Photographer: Thomas Trutschel

The Incredible Shrinking Hedge-Fund Fee

Michael P. Regan is a Bloomberg Gadfly columnist covering equities and financial services. He has covered stocks for Bloomberg News as a columnist and editor since 2007. He previously worked for the Associated Press.
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There’s a lot to be amused about in the tale of the Rev. Emmanuel Lemelson, the Greek Orthodox priest who moonlights as a hedge-fund manager. Or is he a hedge-fund manager who moonlights as a priest? Hard to say. Maybe it all depends on your denomination.

First, there are the two rules he requires of his flock (talking about his investors here, not his congregation): Pray for the fund and disregard short-term performance, according to the profile of Lemelson in Tuesday’s Wall Street Journal. There is the epiphany Lemelson said he had when he discovered the "good book" -- that would be “The Intelligent Investor” by Benjamin Graham. There’s the candid truth that when investment seeds fall on rocky ground, even men of the cloth stop reporting returns to industry-tracking services like BarclaysHedge.

And there’s also the general sense that some members of the church aren’t exactly thrilled about this mansion-dwelling, motorcycle-collecting millionaire with a wife who drives a Cadillac Escalade.

“He doesn’t belong to us," one church official told the paper.

For sure, the hedge-fund community is probably more accepting of the extracurricular activities of managers. Still, many may pause when they learn this about Lemelson: His performance fee is 25 percent!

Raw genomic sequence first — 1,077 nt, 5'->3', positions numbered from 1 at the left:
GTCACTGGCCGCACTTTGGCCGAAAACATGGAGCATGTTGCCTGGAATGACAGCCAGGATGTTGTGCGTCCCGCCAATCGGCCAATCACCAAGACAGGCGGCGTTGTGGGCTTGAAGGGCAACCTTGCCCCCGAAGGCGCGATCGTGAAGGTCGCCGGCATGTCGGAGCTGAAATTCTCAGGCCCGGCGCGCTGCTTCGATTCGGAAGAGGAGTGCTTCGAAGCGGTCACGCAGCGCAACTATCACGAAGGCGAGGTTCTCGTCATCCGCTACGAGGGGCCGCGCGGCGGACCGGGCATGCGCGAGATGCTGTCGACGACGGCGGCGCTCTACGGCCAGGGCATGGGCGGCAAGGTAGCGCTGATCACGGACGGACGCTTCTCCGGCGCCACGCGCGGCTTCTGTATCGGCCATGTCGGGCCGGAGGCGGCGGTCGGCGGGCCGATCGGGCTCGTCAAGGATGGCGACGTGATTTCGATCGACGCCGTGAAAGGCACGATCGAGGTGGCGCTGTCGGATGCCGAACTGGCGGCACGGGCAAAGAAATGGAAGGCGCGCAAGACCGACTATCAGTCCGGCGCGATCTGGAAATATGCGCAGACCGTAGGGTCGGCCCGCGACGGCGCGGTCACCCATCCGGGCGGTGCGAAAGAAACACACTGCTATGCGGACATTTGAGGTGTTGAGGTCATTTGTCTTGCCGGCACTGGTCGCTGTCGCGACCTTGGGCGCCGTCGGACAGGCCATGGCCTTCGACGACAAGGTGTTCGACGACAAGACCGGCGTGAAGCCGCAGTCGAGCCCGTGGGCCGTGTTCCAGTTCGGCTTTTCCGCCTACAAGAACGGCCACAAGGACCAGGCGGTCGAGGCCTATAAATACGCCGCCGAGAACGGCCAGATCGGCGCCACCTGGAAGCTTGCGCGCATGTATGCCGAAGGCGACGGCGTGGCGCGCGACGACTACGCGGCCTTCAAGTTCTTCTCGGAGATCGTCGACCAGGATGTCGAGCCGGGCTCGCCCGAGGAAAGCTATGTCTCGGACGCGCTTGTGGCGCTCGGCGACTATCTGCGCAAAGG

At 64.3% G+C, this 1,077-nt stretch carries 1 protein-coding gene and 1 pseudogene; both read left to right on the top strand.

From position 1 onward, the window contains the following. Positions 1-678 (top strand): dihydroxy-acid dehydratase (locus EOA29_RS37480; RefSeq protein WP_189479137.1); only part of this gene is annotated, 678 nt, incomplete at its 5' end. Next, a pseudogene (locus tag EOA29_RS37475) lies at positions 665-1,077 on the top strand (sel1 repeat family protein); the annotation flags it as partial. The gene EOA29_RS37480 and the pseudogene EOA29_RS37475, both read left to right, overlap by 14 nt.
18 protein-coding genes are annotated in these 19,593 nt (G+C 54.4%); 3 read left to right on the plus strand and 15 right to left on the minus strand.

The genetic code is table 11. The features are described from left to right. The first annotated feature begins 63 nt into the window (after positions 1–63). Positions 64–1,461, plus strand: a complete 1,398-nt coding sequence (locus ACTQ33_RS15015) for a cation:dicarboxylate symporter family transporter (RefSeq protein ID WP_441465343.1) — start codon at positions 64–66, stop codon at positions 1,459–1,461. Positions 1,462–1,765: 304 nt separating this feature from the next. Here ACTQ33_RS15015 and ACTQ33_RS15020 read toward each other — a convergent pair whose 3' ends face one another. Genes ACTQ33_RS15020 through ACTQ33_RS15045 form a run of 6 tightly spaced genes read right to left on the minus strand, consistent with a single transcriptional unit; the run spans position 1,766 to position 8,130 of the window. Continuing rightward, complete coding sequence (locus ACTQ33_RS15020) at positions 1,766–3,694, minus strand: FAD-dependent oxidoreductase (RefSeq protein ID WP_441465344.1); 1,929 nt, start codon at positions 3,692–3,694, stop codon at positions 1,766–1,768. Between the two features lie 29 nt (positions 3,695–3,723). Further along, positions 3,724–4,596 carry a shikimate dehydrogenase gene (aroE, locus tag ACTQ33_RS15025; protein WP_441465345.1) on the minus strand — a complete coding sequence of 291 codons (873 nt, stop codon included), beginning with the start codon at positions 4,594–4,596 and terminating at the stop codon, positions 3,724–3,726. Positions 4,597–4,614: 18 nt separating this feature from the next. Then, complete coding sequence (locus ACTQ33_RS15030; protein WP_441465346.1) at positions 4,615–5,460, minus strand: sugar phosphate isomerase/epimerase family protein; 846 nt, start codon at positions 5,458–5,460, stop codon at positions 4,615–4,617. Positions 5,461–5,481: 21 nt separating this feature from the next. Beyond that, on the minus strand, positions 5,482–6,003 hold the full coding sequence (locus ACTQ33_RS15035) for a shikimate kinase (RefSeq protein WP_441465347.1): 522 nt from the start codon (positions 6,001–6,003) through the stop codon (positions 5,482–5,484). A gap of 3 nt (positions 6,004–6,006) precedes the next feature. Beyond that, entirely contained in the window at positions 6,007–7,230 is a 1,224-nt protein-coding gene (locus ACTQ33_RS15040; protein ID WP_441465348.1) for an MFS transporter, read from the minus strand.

“He doesn’t belong to us," many hedge fund managers (probably) exclaimed at this point.

The notion that hedge funds all collect a stereotypical management fee of 2 percent and a performance fee of 20 percent has been dying a slow death in recent years, especially for smaller, newer funds. Average performance fees for newly launched funds last touched 20 percent in 2007 and have fallen to about 14 percent as of August of this year, according to research firm Eurekahedge.

There are two main trends behind this, in Eurekahedge’s assessment. One of them is obvious and the other not-so-obvious. First, even though hedge funds as a group outperformed underlying markets during the financial crisis, they still racked up nasty losses. As a result, their fees came under scrutiny. The other trend has been a preference among big institutional investors to place money in larger hedge funds, causing smaller startups to lower their fees in order to attract investors.

In any event, if you’re a manager of a small hedge fund, this tale of a levered-up stock picker collecting a 25 percent performance fee may come as encouraging news. But you’ll have to ask yourself one important question first: What size cassock do you wear?

This column does not necessarily reflect the opinion of the editorial board or Bloomberg LP and its owners.

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Michael P Regan at

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